Last updated on July 17th, 2021 at 06:53 am
When technical debt appears as discrete chunks—when it’s localizable—we can often retire the debt incrementally. We can retire it system-by-system, module-by-module, or even instance-by-instance. These approaches offer great flexibility, both technically and financially. That makes retiring localizable technical debt a particularly manageable challenge.
Localizable technical debt
In “Technical debt in a rail system,” I explored the case of Amtrak’s Acela Express. In that example, I explained that Acela’s passenger cars can tilt to compensate for centrifugal forces that appear when the train rounds curves. The technical debt is in the form of tracks that are too close together to permit the trains to tilt as much as they’re designed to. That limits the trains’ speed rounding curves. The instances of this debt are the curves in which the tracks are too close together. These instances are thus inherently localizable.
In “Debt contagion: how technical debt can create more technical debt,” I described an example in which an organization is unable to upgrade its desktop computers from Windows 8 to Windows 10. In this case, each computer running Windows 8 is an instance of this form of technical debt.
Both of these examples illustrate localizable technical debt. Each instance is self-contained. We can “point” to it as an instance of the debt in question. But localizable technical debt need not be associated with hardware. In software systems, for example, localizable technical debt can exist in a module interface. If interface meets a requirement that’s no longer relevant, it might contain technical debt. That module and any other modules that interact with that interface therefore manifest that technical debt.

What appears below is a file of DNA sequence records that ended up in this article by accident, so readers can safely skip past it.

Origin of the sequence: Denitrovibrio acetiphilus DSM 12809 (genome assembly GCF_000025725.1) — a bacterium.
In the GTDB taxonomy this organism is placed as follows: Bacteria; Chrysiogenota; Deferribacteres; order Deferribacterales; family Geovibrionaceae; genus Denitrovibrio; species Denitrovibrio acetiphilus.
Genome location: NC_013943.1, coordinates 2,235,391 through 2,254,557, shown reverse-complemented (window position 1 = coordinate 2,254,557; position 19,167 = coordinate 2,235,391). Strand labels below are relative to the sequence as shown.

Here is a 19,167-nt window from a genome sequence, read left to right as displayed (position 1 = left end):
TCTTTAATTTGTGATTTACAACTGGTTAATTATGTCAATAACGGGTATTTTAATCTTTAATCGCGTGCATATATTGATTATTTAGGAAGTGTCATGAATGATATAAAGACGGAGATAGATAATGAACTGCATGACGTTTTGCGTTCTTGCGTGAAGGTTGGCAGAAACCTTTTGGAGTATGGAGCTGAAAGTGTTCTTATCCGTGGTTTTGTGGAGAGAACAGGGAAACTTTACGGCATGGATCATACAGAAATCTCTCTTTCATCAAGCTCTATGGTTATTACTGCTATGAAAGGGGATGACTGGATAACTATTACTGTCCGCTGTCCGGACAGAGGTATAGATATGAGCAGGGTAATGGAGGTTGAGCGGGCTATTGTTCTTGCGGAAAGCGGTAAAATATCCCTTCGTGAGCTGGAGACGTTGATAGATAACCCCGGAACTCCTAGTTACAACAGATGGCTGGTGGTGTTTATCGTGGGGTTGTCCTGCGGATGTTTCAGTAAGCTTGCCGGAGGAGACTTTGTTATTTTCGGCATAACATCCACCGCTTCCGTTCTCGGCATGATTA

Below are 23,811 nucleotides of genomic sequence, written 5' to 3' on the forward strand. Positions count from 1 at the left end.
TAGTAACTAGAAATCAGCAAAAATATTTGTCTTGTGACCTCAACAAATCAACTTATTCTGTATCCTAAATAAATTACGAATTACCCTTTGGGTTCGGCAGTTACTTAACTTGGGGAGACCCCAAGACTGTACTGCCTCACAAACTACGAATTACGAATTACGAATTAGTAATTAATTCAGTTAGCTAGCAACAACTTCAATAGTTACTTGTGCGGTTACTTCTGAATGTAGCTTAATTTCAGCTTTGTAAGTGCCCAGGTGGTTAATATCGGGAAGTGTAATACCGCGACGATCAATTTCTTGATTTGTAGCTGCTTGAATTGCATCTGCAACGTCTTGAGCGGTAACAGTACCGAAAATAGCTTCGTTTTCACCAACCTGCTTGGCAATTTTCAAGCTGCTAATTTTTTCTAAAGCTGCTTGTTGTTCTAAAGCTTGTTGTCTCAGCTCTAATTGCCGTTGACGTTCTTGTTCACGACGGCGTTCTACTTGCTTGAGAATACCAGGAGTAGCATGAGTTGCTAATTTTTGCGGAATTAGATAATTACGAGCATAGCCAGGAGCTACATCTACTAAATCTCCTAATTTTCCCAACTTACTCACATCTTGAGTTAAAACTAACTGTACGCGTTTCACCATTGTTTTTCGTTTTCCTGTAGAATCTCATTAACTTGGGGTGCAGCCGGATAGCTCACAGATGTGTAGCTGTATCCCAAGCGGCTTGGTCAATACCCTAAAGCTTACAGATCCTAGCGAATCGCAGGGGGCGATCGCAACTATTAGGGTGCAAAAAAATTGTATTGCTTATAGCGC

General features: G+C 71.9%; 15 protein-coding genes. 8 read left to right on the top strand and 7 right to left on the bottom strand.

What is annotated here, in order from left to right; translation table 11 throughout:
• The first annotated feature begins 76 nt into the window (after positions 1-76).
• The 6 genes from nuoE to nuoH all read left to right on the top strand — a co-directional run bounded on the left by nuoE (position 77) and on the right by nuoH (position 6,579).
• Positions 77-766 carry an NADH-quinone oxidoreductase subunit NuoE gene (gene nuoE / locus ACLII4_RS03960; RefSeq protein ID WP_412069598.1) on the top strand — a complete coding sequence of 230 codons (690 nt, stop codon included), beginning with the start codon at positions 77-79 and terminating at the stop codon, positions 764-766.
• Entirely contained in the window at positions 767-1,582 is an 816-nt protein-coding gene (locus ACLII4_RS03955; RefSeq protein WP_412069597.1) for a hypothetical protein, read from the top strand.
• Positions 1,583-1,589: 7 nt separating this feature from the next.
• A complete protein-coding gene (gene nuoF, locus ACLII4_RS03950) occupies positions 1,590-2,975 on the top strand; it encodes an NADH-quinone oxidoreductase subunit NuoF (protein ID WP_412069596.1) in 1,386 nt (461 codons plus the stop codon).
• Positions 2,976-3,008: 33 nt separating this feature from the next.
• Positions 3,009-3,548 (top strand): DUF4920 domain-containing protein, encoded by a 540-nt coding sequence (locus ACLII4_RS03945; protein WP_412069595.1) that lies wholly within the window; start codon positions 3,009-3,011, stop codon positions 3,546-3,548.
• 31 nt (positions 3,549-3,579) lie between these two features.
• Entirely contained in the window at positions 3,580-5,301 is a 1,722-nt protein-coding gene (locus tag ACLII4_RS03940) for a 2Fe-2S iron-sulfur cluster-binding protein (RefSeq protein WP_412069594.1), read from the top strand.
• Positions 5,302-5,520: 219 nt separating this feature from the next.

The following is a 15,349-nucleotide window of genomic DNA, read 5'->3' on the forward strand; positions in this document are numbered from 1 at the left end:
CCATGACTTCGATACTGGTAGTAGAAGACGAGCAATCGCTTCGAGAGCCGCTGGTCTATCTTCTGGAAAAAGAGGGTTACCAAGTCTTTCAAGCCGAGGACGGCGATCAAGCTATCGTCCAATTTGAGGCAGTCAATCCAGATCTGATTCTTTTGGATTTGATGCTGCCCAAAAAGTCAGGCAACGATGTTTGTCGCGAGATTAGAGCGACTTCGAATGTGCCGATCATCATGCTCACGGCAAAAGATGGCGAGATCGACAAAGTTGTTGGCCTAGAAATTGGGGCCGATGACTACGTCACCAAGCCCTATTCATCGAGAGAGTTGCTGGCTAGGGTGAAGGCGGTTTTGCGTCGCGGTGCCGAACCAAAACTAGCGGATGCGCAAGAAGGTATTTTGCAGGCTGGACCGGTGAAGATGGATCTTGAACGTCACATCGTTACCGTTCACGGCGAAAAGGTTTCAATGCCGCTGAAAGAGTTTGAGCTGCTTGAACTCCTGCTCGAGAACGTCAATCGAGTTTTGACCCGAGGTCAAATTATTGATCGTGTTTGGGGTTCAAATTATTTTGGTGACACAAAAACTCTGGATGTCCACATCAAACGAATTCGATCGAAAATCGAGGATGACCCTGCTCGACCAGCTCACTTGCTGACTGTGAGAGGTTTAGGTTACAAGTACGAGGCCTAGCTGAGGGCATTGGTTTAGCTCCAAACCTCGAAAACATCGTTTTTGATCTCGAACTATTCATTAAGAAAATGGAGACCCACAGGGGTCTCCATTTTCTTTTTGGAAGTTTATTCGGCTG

Nonlocalizable technical debt
Nonlocalizable technical debt is debt for which the instances are amorphous or system-wide. Or they span the bulk of the system, if not all of it. Retiring nonlocalizable technical debt typically requires extensive reengineering of the assets that manifest it.
For the most part, nonlocalizable technical debt arises at the level of system architecture or above. One can easily imagine this occurring in software systems, where physical constraints have little meaning. But let’s consider a hardware system to illustrate the importance of this concept.
An illustration of nonlocalizable technical debt
Until relatively recently in the United States, most electric power consumers used power for incandescent lamps, heating, or for electric motors. These applications are compatible with an alternating current power distribution system (AC grid). The AC grid is more efficient than an equivalent direct-current architecture (DC grid) when power generation plants are few and relatively distant from power load sites. The efficiency advantage is due to AC’s lower transmission losses compared to DC.
However, advances in electronics and in distributed power generation are eroding the advantages of the AC grid [Dragičević 2016]. Most electronic devices—phones, computers, rechargeable power tools, LED lighting, and electric vehicles—use DC internally. To access the AC grid, they change AC power into DC power, which entails efficiency losses.
Moreover, most renewable power generation systems generate DC inherently. Wind turbines generate AC at a frequency determined by wind power conversion efficiency, but they then convert it to DC before a second conversion to AC at the frequency of the AC grid. And because solar and wind power generators are geographically dispersed, they’re often situated near their load sites. Therefore, the losses due to transmission from generation site to load site are less important than they would be if the generation sites were few, concentrated, and at great distances from the loads they serve.
Our current AC grid architecture is likely to become a net disadvantage in the not-too-distant future. If that happens, we could come to regard the current AC grid as manifesting technical debt. The devices that are designed for the AC grid would also manifest that debt. However, localizing that debt in each device and each component of the AC grid would make little sense. The technical debt in question would reside in the grid architecture, as a whole. It would be inherently nonlocalizable.